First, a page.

The summer of 2012-13 has once again demonstrated the extremes of mother nature in Australia.
THIS REPORT CONTAINS ASSESSMENTS OF COMMODITY AND TRADE ISSUES MADE BY
USDA STAFF AND NOT NECESSARILY STATEMENTS OF OFFICIAL U.S. GOVERNMENT
GAIN Report Number: AS1305
A land of droughts and flooding rains – Summer 2013 in
Climate Change/Global Warming/Food Security
Hugh Maginnis, Agricultural Counselor
Rebecca Gowen, Agricultural Specialist
The summer of 2012-13 has once again demonstrated the extremes of mother nature in Australia. From
drought and bushfires to cyclones and floods, severe weather events have caused significant damage to crops,
livestock and agricultural infrastructure. The recovery effort is now underway with total damage estimates in
the hundreds of millions of dollars.
The 2012/13 summer has been confirmed as the hottest on record in Australia with new temperature
extremes reached in every state and territory. Beginning during the southern hemisphere spring
temperatures rose quickly and were accompanied by lower than average rainfall. The late onset of the
monsoon season for Northern Australia compounded these conditions which increased the average
Australian maximum temperature for September to December 2012 by 1.6°C (35F). The most extreme
heat occurred between January 12 and 13, 2013 with many areas recording temperatures in excess of
48°C (118F) while Sydney recorded a new temperature high of 45.8°C (114F).
These conditions have continued in the southern hemisphere fall with another heat-wave affecting south-
eastern Australia during the first two weeks of March. Many parts of South Australia, Victoria and
Tasmania experienced multiple days of temperatures up to 10°C (50F) above average and nights up to
6°C (43F) above average minimums.
Figure 1 Change of exceeding median maximum temperatures between January and March 2013
(Australian Bureau of Meteorology)
Record high temperatures and far below average rainfall combined to create ideal bushfire conditions
across most of Australia in between December 2012 and January 2013. In the Gulf country of Northern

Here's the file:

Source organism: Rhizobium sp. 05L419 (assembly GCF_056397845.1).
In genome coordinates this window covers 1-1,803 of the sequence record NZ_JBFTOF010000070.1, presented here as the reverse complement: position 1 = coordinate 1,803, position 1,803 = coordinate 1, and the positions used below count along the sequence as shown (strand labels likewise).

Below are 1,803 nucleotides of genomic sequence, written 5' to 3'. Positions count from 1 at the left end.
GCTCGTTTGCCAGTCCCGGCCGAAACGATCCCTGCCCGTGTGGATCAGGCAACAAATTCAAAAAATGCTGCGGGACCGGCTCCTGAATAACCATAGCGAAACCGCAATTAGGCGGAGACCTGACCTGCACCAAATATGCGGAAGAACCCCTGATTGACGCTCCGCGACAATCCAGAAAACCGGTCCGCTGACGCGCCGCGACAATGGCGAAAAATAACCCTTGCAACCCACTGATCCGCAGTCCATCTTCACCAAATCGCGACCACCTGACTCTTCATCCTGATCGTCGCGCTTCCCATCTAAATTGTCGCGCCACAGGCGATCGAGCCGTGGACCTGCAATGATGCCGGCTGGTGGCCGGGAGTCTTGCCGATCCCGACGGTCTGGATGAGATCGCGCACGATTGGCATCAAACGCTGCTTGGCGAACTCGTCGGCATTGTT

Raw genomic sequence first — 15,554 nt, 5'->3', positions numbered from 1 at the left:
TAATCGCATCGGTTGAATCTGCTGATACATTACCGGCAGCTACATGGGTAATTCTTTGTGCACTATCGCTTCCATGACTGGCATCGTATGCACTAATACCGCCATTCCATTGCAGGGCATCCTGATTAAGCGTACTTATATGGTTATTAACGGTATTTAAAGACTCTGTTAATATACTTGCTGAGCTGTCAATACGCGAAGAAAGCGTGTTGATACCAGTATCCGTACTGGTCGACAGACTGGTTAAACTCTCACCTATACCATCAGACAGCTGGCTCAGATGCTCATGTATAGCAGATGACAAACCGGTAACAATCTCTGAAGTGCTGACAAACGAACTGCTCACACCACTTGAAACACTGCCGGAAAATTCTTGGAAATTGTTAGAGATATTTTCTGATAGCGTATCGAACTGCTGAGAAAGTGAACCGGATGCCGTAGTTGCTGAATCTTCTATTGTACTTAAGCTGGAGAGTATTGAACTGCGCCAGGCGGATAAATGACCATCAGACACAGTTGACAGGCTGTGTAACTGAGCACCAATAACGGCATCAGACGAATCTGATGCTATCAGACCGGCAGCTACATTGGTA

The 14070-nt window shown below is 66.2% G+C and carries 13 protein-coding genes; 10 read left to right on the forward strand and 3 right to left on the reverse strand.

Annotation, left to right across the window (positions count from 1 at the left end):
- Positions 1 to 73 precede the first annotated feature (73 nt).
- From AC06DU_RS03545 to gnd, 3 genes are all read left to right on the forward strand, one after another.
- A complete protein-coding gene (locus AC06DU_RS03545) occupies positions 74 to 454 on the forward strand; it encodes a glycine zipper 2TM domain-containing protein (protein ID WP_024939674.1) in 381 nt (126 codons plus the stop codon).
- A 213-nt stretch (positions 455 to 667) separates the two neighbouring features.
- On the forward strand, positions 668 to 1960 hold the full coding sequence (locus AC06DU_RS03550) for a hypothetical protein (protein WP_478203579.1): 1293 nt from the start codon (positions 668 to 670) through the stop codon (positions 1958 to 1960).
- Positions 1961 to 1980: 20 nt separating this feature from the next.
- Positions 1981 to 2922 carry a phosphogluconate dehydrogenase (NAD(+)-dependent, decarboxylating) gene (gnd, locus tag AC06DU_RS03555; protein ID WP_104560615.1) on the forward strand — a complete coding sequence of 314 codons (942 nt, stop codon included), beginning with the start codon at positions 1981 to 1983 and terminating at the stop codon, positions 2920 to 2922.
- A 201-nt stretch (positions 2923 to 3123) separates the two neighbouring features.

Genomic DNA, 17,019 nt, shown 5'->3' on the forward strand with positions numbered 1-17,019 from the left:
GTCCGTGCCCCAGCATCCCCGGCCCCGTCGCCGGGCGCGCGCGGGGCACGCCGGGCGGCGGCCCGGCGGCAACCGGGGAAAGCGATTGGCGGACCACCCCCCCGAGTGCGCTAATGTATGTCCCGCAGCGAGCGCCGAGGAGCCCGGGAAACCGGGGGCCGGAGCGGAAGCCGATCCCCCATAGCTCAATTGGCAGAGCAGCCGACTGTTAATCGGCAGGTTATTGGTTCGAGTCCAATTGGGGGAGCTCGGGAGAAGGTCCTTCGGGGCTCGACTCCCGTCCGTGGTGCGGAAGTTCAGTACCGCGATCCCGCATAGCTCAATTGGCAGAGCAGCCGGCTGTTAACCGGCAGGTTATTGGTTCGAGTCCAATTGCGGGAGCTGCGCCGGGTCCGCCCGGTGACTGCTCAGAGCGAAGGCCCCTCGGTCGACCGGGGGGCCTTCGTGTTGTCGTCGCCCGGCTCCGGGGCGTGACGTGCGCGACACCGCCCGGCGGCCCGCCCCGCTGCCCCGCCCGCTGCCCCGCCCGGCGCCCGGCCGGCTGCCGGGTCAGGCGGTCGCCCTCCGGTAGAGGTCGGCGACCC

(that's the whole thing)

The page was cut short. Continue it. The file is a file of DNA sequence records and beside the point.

Queensland large bushfires in December are estimated to have burnt 2 million hectares of grazing
country. While the number of cattle which perished as a direct result of the fires is difficult to estimate,
the greater problem is providing feed for surviving stock in areas which have been completely denuded
In Tasmania record high temperatures in early January caused a number of large bushfires which
destroyed at least 100 homes and businesses. Over 20,000 hectares of forest were destroyed and
preliminary estimates are that at least 10,000 sheep were killed or humanely destroyed as a result of the
fire. A small area of unharvested wheat was also destroyed. Aquaculture was also affected with up to
$4 million dollars worth of abalone lost when pumps were destroyed and several oyster businesses lost
all their packing sheds and equipment.
In Victoria and South Australia the majority of wheat and barley crops were harvested before fires began
however there were also livestock losses in these states. In Victoria there were concerns about smoke
taint in vineyards although these now appear to be minor.
The major stock losses due to fire were suffered in the central west of New South Wales, centered on the
town of Coonabarabran. This fire also severely damaged the Siding Spring Observatory which is an
important component of Australian Astronomy. The fire burnt over 50,000 hectares of national park and